Researching wildlife trade isn’t for everyone. It requires going to markets and seeing wild animals being kept in cramped, unsuitable, sometimes abysmal conditions that severely shorten their life expectancy. There is no way to sugarcoat it, these wildlife markets are horrible places. And with the empathy any animal-lover undoubtedly feels towards animals in this situation comes a sense of immense frustration. Seeing Critically Endangered Javan slow lorises in a cage on their way to becoming a pet and not being able to take immediate action is a hard pill to swallow for any conservationist. But the government turns a blind eye to tens of thousands of illegally traded birds, and hundreds of illegally traded mammals and reptiles on a daily basis – the odds are stacked against us.
And turning a blind eye may not be the worst of the governments failings with regards to wildlife trade. Last week president Joko Widodo of Indonesia made a statement about protecting Indonesian wildlife by buying 190 birds from a market in Jakarta and releasing them into Bogor National Park. This may have been well-intentioned but he did everything wrong. Everything!
- There are now dozens of pictures of the president of Indonesia smiling and walking around a market where 98% of the animals are being illegally traded, giving the perception that this is an acceptable practice.
- The animals were paid for instead of confiscated. While empathy may induce us to “rescue” animals from markets by buying them, this only makes things worse by giving further money and incentive to people who capture these animals illegally and unsustainably from the wild.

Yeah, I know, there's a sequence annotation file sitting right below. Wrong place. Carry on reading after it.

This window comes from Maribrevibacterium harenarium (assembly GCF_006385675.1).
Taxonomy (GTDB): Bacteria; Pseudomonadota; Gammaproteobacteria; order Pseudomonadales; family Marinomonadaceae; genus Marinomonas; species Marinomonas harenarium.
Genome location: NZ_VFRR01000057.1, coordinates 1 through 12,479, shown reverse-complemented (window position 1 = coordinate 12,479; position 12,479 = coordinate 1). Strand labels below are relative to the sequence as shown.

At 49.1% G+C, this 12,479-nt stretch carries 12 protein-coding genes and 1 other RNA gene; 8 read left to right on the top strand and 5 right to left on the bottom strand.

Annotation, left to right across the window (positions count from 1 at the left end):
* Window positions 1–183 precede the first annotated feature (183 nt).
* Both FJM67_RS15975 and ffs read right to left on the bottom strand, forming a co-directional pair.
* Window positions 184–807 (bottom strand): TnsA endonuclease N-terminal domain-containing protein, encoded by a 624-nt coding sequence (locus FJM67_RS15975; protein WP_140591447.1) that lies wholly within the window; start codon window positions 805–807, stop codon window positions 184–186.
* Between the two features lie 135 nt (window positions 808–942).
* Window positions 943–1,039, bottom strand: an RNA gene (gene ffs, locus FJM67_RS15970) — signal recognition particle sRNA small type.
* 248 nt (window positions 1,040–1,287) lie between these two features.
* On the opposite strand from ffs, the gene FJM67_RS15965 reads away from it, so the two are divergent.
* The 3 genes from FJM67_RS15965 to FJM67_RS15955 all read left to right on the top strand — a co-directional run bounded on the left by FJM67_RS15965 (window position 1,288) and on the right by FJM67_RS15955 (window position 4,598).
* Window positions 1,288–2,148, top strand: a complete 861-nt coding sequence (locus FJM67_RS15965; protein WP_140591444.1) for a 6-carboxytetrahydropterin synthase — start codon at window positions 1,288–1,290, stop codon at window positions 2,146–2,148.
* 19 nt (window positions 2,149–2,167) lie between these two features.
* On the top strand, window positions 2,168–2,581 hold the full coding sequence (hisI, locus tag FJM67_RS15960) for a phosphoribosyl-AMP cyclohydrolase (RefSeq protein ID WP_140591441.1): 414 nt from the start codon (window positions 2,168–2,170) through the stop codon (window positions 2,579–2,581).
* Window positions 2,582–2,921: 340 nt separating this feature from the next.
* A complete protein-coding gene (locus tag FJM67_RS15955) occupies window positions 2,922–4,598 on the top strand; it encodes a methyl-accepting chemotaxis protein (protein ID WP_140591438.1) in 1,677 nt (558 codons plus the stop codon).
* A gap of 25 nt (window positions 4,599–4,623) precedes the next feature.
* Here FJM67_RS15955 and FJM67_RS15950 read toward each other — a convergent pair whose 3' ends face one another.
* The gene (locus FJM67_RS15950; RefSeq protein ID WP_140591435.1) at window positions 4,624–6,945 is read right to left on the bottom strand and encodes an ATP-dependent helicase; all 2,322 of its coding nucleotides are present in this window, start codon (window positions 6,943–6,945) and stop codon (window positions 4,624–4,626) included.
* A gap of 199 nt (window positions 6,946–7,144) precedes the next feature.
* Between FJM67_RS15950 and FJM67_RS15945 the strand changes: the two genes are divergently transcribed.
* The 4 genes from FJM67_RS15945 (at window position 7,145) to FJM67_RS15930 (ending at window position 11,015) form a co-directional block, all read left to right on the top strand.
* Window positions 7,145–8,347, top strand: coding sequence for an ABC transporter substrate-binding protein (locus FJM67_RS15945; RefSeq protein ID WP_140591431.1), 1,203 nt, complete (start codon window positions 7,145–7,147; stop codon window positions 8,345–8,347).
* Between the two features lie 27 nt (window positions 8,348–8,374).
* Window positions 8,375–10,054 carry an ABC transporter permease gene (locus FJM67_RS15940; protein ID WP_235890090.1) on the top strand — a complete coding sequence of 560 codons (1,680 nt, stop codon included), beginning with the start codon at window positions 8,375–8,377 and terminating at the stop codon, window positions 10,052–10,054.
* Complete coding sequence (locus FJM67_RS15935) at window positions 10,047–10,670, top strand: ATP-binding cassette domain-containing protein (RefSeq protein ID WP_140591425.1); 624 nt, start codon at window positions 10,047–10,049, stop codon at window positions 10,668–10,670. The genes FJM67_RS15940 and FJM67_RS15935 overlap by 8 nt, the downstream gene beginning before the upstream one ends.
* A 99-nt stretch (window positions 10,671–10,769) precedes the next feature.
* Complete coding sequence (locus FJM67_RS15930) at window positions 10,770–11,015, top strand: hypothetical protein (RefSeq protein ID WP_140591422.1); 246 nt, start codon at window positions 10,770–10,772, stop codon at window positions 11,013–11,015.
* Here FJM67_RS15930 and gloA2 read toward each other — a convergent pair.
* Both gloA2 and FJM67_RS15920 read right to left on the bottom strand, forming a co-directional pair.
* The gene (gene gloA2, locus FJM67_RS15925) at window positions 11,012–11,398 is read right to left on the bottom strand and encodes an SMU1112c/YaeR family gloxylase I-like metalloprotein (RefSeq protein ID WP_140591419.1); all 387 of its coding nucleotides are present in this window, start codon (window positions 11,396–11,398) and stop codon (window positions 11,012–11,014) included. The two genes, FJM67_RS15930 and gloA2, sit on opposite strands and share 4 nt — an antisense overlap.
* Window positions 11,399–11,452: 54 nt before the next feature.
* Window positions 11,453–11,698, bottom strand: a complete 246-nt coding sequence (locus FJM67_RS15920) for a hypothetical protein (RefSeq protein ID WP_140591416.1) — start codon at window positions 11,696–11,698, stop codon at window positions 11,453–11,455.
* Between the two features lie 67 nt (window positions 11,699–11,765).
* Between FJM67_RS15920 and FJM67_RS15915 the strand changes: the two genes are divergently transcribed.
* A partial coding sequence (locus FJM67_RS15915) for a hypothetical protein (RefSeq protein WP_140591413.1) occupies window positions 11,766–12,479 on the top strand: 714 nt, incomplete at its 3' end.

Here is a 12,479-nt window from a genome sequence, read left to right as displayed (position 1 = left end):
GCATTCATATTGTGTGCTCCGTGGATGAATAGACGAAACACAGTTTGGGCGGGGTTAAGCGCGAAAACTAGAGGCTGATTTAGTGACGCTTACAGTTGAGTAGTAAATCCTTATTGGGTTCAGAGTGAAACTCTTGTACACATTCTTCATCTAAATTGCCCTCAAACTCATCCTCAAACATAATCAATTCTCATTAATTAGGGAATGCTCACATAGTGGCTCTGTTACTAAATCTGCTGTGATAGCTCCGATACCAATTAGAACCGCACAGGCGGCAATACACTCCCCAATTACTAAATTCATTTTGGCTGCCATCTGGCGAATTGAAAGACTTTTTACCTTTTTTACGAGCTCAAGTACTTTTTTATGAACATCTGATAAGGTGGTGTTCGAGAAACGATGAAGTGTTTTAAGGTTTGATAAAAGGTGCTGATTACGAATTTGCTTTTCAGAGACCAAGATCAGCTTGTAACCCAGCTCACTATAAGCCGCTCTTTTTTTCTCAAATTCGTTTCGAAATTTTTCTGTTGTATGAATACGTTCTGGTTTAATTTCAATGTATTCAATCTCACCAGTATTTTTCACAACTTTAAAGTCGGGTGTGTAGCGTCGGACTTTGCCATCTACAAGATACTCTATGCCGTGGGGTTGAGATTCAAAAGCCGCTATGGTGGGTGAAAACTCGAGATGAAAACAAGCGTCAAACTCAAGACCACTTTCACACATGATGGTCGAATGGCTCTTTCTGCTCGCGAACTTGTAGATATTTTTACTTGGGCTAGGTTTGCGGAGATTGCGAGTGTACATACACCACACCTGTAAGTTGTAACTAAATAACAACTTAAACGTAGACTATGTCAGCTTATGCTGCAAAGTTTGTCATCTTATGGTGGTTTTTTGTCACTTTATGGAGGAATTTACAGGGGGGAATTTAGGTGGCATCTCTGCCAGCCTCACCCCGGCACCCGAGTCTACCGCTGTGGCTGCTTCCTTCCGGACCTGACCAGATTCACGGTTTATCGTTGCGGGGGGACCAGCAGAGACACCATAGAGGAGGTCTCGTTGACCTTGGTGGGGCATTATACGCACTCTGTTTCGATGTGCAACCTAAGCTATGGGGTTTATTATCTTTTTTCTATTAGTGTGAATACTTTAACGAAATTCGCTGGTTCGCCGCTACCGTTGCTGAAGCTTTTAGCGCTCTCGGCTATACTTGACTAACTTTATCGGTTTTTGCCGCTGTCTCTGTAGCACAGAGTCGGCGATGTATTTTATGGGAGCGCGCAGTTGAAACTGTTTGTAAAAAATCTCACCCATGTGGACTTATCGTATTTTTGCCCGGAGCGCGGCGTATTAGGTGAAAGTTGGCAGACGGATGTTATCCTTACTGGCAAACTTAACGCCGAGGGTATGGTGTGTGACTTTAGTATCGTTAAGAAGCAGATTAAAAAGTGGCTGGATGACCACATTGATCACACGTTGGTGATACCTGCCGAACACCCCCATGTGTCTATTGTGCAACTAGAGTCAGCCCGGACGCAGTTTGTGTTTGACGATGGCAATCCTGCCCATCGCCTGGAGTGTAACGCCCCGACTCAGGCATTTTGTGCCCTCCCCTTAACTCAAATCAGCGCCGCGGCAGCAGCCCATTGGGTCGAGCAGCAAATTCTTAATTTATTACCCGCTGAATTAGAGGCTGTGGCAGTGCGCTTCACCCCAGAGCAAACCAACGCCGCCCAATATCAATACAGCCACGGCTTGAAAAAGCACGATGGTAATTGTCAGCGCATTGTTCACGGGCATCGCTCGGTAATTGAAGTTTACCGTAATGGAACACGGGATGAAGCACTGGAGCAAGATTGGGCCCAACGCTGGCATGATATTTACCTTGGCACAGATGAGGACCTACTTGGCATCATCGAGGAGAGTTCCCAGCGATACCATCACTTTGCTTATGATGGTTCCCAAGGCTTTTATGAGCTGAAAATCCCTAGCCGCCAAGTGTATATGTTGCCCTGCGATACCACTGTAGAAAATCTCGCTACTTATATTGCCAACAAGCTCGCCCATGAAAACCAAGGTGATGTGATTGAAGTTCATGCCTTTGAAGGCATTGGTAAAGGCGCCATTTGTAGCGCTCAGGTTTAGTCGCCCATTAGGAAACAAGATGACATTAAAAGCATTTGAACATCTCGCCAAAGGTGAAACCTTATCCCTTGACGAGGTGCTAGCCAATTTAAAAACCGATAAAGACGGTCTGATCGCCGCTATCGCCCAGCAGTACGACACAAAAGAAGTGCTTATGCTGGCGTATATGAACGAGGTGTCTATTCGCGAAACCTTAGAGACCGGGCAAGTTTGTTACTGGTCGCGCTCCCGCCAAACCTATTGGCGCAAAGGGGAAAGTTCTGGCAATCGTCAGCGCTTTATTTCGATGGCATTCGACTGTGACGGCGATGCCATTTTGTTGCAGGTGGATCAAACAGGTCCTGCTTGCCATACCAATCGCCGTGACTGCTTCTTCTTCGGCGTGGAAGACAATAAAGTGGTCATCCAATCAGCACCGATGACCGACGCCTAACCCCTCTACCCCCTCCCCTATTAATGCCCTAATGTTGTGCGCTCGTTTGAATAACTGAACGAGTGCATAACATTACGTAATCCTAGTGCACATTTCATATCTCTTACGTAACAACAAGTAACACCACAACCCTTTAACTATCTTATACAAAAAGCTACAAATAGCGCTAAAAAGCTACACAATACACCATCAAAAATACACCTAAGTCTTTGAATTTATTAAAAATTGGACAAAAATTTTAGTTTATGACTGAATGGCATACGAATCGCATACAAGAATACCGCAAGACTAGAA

- The animals were released into an area which already has many birds, knowing nothing about their origin, what diseases they may be carrying or how well-suited they are to the wild. The very nature of buying an animal in a market means these things are a mystery. .
And this is just one example, Jakarta has three of the largest wildlife markets in the world and animals are traded illegally all over the world. So why research it? Why try to do anything about it if the odds seem insurmountable? For me the answer is simple, wildlife markets are just unacceptable. Species are and will continue to go extinct because of these markets. And no one has ever succeeded in changing anything without trying. Unsustainable wildlife trade is something that can be influenced, we have had success stories. With targeted education, many people will move away from illegally- and unsustainably- sourced animals and with enforcement things can really begin to turn around.
Trade for pets is one of the most pressing factors driving the Javan slow loris towards extinction so if the spotlight does one day turn on these markets, it is absolutely vital that we have robust and comprehensive data to guide enforcement and conservation efforts. So we will continue to collect data, we will continue to petition the government for change, we will continue to make our findings known to the wider scientific community, we will continue to spread the word as widely as possible, and eventually, we will curb the unsustainable wild pet trade.
- Daniel Bergin, Field Station Coordinator